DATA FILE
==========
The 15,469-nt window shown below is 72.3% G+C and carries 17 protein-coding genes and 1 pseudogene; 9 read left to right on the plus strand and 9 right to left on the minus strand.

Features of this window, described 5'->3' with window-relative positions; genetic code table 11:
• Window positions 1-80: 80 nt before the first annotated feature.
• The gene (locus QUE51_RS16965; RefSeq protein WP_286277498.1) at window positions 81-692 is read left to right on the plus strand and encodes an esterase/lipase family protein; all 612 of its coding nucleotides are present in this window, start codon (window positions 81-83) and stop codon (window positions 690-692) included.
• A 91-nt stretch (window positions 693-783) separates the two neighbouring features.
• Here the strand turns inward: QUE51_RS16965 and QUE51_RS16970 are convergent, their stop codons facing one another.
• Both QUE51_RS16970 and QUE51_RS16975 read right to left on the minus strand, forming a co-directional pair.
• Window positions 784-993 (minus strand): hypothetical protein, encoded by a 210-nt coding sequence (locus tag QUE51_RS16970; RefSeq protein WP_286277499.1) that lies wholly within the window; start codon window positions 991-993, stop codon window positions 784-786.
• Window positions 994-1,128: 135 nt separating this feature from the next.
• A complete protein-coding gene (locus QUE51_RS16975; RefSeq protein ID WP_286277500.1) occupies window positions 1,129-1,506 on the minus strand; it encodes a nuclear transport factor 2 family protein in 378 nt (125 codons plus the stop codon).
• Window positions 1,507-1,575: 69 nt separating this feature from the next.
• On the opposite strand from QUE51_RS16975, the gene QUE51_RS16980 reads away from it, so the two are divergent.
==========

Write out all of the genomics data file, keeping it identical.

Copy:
The 15,469-nt window shown below is 72.3% G+C and carries 17 protein-coding genes and 1 pseudogene; 9 read left to right on the plus strand and 9 right to left on the minus strand.

Features of this window, described 5'->3' with window-relative positions; genetic code table 11:
• Window positions 1-80: 80 nt before the first annotated feature.
• The gene (locus QUE51_RS16965; RefSeq protein WP_286277498.1) at window positions 81-692 is read left to right on the plus strand and encodes an esterase/lipase family protein; all 612 of its coding nucleotides are present in this window, start codon (window positions 81-83) and stop codon (window positions 690-692) included.
• A 91-nt stretch (window positions 693-783) separates the two neighbouring features.
• Here the strand turns inward: QUE51_RS16965 and QUE51_RS16970 are convergent, their stop codons facing one another.
• Both QUE51_RS16970 and QUE51_RS16975 read right to left on the minus strand, forming a co-directional pair.
• Window positions 784-993 (minus strand): hypothetical protein, encoded by a 210-nt coding sequence (locus tag QUE51_RS16970; RefSeq protein WP_286277499.1) that lies wholly within the window; start codon window positions 991-993, stop codon window positions 784-786.
• Window positions 994-1,128: 135 nt separating this feature from the next.
• A complete protein-coding gene (locus QUE51_RS16975; RefSeq protein ID WP_286277500.1) occupies window positions 1,129-1,506 on the minus strand; it encodes a nuclear transport factor 2 family protein in 378 nt (125 codons plus the stop codon).
• Window positions 1,507-1,575: 69 nt separating this feature from the next.
• On the opposite strand from QUE51_RS16975, the gene QUE51_RS16980 reads away from it, so the two are divergent.